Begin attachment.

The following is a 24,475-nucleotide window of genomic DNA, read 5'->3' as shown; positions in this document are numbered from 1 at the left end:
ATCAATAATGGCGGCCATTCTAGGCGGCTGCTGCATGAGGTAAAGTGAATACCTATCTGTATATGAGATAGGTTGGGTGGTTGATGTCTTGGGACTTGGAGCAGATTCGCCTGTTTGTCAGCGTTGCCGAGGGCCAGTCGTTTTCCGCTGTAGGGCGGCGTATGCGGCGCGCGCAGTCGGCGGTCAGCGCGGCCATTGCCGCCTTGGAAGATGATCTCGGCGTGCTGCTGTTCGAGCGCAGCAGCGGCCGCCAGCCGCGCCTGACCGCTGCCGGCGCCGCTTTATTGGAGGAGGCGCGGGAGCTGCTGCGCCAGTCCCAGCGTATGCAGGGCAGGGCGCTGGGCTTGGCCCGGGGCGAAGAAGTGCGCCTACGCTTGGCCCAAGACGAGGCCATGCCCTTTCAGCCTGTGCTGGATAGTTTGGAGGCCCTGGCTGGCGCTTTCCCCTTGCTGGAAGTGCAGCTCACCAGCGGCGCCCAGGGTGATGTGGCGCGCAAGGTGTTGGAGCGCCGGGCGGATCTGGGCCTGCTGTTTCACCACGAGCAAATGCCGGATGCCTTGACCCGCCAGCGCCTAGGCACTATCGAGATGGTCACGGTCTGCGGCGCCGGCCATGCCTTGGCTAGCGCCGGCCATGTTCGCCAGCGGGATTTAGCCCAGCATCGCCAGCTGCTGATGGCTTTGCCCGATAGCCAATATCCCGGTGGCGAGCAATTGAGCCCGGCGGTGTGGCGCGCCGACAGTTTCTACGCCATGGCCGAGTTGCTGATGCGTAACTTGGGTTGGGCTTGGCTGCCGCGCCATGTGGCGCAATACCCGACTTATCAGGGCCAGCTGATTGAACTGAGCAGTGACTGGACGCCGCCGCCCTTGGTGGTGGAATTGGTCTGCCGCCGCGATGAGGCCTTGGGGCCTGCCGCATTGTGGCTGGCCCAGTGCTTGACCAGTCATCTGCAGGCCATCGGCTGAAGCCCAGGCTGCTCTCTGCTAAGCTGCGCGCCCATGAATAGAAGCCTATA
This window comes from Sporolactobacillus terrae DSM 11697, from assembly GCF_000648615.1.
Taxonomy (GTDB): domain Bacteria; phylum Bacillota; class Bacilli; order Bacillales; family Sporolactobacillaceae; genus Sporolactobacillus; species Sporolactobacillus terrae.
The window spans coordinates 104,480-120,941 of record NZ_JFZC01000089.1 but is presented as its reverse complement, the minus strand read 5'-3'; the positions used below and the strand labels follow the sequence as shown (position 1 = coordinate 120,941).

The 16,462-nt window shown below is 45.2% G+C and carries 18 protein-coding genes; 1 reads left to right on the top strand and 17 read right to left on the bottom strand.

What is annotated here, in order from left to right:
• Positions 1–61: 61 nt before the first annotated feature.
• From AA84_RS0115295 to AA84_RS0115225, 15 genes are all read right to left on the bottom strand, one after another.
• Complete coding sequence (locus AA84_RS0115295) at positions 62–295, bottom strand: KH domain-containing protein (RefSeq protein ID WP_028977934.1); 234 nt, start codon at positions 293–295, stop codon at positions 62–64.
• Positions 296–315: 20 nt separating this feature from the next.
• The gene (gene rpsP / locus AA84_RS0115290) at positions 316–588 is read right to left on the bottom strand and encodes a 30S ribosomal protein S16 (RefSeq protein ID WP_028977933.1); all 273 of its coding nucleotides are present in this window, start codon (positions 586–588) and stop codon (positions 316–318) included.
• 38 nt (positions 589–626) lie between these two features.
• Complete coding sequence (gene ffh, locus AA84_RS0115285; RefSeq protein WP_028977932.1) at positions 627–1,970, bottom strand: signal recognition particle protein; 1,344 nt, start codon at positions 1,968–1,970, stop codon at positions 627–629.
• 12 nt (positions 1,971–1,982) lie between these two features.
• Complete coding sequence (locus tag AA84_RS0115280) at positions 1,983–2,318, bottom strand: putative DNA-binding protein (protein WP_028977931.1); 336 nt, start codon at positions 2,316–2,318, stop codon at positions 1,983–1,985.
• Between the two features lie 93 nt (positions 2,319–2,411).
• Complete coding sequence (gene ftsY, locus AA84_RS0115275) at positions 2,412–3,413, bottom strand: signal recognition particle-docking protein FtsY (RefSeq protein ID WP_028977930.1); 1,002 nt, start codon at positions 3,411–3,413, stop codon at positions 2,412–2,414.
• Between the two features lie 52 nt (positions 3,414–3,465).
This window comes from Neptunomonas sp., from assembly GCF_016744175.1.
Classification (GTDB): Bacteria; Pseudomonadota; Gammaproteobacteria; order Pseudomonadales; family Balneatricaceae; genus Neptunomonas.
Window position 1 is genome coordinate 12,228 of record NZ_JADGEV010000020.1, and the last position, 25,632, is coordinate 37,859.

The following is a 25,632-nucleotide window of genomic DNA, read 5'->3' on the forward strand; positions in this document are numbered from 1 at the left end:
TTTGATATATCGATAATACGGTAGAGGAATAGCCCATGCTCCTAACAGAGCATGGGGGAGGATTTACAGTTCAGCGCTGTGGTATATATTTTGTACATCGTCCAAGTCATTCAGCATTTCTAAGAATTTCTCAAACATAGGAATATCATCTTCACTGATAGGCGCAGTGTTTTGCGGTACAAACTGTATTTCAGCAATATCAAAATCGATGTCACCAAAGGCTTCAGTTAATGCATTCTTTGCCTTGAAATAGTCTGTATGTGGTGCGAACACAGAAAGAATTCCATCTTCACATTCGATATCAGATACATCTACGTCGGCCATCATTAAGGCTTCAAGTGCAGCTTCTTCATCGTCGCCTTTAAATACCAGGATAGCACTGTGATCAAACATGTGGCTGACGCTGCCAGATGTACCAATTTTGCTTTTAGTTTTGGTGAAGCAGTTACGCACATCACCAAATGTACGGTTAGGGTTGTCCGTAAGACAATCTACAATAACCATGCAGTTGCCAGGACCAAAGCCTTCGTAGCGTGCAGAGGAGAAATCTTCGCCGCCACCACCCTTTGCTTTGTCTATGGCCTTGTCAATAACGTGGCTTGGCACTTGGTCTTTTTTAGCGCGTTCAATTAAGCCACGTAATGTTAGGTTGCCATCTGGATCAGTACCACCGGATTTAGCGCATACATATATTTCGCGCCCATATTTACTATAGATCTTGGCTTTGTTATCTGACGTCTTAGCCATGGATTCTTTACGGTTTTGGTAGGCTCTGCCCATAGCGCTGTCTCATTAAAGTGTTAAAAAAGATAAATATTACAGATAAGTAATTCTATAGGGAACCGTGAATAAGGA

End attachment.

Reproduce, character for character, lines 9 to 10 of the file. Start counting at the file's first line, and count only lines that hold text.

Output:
• From AA84_RS0115295 to AA84_RS0115225, 15 genes are all read right to left on the bottom strand, one after another.
• Complete coding sequence (locus AA84_RS0115295) at positions 62–295, bottom strand: KH domain-containing protein (RefSeq protein ID WP_028977934.1); 234 nt, start codon at positions 293–295, stop codon at positions 62–64.